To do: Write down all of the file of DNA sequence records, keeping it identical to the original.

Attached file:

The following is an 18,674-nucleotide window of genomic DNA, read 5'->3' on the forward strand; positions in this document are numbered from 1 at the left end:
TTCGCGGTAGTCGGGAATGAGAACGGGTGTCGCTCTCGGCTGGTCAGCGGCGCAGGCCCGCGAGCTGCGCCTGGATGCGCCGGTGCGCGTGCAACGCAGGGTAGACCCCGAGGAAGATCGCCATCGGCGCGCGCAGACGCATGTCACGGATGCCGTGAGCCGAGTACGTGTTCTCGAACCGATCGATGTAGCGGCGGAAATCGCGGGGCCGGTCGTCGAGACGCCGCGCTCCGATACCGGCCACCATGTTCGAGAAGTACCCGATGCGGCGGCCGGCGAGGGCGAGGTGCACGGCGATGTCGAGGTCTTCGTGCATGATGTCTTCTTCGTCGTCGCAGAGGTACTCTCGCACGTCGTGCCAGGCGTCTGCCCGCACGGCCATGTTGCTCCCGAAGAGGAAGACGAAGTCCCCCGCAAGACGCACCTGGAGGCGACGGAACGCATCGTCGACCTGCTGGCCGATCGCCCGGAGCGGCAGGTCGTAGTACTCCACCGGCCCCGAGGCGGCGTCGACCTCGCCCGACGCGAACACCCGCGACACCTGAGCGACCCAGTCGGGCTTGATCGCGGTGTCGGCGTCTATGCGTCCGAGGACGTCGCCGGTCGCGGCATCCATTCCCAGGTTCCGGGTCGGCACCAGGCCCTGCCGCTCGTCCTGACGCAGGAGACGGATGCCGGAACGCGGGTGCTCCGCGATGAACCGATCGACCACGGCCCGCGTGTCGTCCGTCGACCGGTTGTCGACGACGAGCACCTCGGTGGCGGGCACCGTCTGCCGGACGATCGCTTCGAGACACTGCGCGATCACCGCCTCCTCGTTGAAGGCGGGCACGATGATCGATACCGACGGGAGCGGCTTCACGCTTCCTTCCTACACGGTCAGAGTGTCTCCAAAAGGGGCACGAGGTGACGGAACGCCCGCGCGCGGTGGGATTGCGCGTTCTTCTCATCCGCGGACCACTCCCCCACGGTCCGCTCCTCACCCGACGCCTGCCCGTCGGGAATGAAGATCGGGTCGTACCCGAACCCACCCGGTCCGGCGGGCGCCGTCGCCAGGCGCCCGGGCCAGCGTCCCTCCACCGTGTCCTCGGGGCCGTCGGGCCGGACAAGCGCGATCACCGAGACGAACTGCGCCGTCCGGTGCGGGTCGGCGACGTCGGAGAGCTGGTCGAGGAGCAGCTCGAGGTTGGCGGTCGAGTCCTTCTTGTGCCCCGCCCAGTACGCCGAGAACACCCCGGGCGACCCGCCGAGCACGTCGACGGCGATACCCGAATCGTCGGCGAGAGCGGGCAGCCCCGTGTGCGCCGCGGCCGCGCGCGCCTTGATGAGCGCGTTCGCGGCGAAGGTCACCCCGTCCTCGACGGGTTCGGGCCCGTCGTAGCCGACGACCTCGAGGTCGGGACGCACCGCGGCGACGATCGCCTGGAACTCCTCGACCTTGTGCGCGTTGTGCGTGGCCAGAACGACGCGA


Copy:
The following is an 18,674-nucleotide window of genomic DNA, read 5'->3' on the forward strand; positions in this document are numbered from 1 at the left end:
TTCGCGGTAGTCGGGAATGAGAACGGGTGTCGCTCTCGGCTGGTCAGCGGCGCAGGCCCGCGAGCTGCGCCTGGATGCGCCGGTGCGCGTGCAACGCAGGGTAGACCCCGAGGAAGATCGCCATCGGCGCGCGCAGACGCATGTCACGGATGCCGTGAGCCGAGTACGTGTTCTCGAACCGATCGATGTAGCGGCGGAAATCGCGGGGCCGGTCGTCGAGACGCCGCGCTCCGATACCGGCCACCATGTTCGAGAAGTACCCGATGCGGCGGCCGGCGAGGGCGAGGTGCACGGCGATGTCGAGGTCTTCGTGCATGATGTCTTCTTCGTCGTCGCAGAGGTACTCTCGCACGTCGTGCCAGGCGTCTGCCCGCACGGCCATGTTGCTCCCGAAGAGGAAGACGAAGTCCCCCGCAAGACGCACCTGGAGGCGACGGAACGCATCGTCGACCTGCTGGCCGATCGCCCGGAGCGGCAGGTCGTAGTACTCCACCGGCCCCGAGGCGGCGTCGACCTCGCCCGACGCGAACACCCGCGACACCTGAGCGACCCAGTCGGGCTTGATCGCGGTGTCGGCGTCTATGCGTCCGAGGACGTCGCCGGTCGCGGCATCCATTCCCAGGTTCCGGGTCGGCACCAGGCCCTGCCGCTCGTCCTGACGCAGGAGACGGATGCCGGAACGCGGGTGCTCCGCGATGAACCGATCGACCACGGCCCGCGTGTCGTCCGTCGACCGGTTGTCGACGACGAGCACCTCGGTGGCGGGCACCGTCTGCCGGACGATCGCTTCGAGACACTGCGCGATCACCGCCTCCTCGTTGAAGGCGGGCACGATGATCGATACCGACGGGAGCGGCTTCACGCTTCCTTCCTACACGGTCAGAGTGTCTCCAAAAGGGGCACGAGGTGACGGAACGCCCGCGCGCGGTGGGATTGCGCGTTCTTCTCATCCGCGGACCACTCCCCCACGGTCCGCTCCTCACCCGACGCCTGCCCGTCGGGAATGAAGATCGGGTCGTACCCGAACCCACCCGGTCCGGCGGGCGCCGTCGCCAGGCGCCCGGGCCAGCGTCCCTCCACCGTGTCCTCGGGGCCGTCGGGCCGGACAAGCGCGATCACCGAGACGAACTGCGCCGTCCGGTGCGGGTCGGCGACGTCGGAGAGCTGGTCGAGGAGCAGCTCGAGGTTGGCGGTCGAGTCCTTCTTGTGCCCCGCCCAGTACGCCGAGAACACCCCGGGCGACCCGCCGAGCACGTCGACGGCGATACCCGAATCGTCGGCGAGAGCGGGCAGCCCCGTGTGCGCCGCGGCCGCGCGCGCCTTGATGAGCGCGTTCGCGGCGAAGGTCACCCCGTCCTCGACGGGTTCGGGCCCGTCGTAGCCGACGACCTCGAGGTCGGGACGCACCGCGGCGACGATCGCCTGGAACTCCTCGACCTTGTGCGCGTTGTGCGTGGCCAGAACGACGCGA